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Chi squared statistics ◦ Observed v model expected Mean square residuals (MSQ) t-statistics ◦ Transformation of MSQ ◦ Not certain where useful cut offs are Two versions of each type ◦ Infit (weighted by ability) ◦ Outfit (overall sample) 33

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Sample size dependence varies by statistic Most defined in terms of the standard Rasch model only Personfit statistics also available ◦ Similar approach When removing a missfitting item, whole model must be recalculated ◦ Which then finds new poor fitting items, etc, etc Removed over half of all items in ME data set May be problems due to instrument not designed for Rasch analysis ◦ Subscales a major problem 34 Smith et al. Rasch fit statistics and sample size considerations for polytomous data. BMC Medical Research Methodology 2008, 8:33

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Chisqdfp-value Outfit MSQ InfitMSQOutfit tInfit t Q Q Q Q Q Q Q Q Q Q Q Q

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Other problems to consider: Lots of variability in item parameters 36 95% CI for ability thresholds overlap

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37 Add in 95% CI for each person Often have miss-fitting persons – but not looked into how to deal with this to date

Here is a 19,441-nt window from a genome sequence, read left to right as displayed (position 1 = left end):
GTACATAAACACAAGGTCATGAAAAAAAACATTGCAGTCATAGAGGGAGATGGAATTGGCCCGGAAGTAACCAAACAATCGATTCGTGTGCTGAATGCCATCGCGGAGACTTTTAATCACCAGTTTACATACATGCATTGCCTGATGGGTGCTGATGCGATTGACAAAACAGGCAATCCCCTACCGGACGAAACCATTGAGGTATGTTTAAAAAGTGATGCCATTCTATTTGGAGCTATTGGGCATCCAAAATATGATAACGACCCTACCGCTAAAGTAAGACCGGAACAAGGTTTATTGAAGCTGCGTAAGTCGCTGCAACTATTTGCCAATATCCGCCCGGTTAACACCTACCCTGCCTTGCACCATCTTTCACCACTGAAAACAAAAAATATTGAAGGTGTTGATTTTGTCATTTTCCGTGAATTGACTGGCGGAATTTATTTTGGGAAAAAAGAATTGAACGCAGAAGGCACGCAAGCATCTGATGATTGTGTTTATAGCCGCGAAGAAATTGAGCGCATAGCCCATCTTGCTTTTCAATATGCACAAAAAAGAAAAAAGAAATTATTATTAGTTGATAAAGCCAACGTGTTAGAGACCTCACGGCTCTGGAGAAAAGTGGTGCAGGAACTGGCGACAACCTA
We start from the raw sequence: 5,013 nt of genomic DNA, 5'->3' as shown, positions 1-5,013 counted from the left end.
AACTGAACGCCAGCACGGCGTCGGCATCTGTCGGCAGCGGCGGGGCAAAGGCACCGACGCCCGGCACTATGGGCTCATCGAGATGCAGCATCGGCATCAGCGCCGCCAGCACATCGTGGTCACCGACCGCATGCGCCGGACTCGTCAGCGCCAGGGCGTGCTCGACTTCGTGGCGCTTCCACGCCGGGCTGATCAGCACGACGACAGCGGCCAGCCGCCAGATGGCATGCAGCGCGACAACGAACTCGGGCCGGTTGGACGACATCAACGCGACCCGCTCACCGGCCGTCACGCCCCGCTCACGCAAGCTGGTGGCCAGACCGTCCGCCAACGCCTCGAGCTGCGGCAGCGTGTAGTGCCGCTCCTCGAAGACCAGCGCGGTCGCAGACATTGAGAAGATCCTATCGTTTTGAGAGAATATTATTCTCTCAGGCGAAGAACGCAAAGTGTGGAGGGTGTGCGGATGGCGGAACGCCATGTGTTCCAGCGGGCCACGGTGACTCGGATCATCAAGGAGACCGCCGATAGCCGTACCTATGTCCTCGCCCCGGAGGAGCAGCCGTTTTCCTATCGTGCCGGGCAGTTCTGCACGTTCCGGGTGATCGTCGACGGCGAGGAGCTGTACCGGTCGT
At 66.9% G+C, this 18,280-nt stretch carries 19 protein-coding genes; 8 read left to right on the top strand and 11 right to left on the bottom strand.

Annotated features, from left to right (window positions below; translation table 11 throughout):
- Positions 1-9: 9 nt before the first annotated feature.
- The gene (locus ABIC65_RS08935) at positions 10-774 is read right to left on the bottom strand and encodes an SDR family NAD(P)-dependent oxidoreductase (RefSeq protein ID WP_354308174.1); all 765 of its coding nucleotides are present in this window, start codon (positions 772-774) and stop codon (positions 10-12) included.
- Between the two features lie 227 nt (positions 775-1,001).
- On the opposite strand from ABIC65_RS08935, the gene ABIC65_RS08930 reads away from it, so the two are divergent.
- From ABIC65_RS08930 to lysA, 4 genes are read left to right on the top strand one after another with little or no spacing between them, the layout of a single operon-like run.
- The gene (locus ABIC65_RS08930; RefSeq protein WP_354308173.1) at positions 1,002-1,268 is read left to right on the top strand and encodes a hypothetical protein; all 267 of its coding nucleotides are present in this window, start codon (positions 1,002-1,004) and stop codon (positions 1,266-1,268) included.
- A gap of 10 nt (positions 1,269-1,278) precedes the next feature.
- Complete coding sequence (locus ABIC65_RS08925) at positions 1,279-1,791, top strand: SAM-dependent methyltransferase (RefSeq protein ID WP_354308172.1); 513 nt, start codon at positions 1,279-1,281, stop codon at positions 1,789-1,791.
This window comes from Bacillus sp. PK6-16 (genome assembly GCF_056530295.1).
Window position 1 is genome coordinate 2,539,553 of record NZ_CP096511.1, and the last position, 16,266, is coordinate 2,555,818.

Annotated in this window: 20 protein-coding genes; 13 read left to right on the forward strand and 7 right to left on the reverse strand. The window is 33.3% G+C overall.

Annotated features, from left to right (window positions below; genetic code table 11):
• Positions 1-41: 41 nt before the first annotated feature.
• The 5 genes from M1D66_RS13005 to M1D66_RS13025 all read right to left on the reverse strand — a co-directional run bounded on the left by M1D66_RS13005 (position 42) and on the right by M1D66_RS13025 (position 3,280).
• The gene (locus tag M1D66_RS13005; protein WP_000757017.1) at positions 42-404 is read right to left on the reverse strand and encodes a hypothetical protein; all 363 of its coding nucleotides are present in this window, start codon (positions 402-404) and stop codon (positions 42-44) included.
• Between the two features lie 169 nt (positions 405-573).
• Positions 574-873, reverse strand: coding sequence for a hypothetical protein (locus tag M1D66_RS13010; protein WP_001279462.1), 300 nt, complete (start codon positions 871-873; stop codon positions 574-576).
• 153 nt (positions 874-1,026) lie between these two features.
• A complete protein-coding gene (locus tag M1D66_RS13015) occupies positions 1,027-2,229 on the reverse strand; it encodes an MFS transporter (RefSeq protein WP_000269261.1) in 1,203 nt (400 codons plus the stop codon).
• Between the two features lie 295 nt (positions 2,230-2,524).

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Rasch model requires that item difficulty does not change between groups E.g. A shoulder function questionnaire asks about the ability to brush and style hair ◦ If (on average) women spend more effort on more elaborate hairstyles, it would not be surprising to see that women with the same level of function find doing their hair more difficult Differential item functioning (DIF) checks if this is indeed the case 38

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39 Group A Group B Overall differences using Anderson’s LR test: No difference (p = 0.645) Maybe something here However: 6 questions excluded as not all thresholds used by both groups

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Rasch models ◦ Give an alternative analysis approach to ordinal and binary scales ◦ Less “bodging” of assumptions! ◦ Give information on questions as well as respondents ◦ 1 parameter case of item response theory Rasch models could potentially be used in PROM analysis ◦ Have potential applications in validation and construction of new PROMS 40

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When is it a good fit ◦ Still working on model fit statistics Then assess person fit statistics ◦ Does it matter at all? How do you compare different populations ◦ Is a calibration population the best way to go? ◦ How can you find a clinically meaningful change? How does item information effect the analysis ◦ Is it useful?! Thanks for listening! 41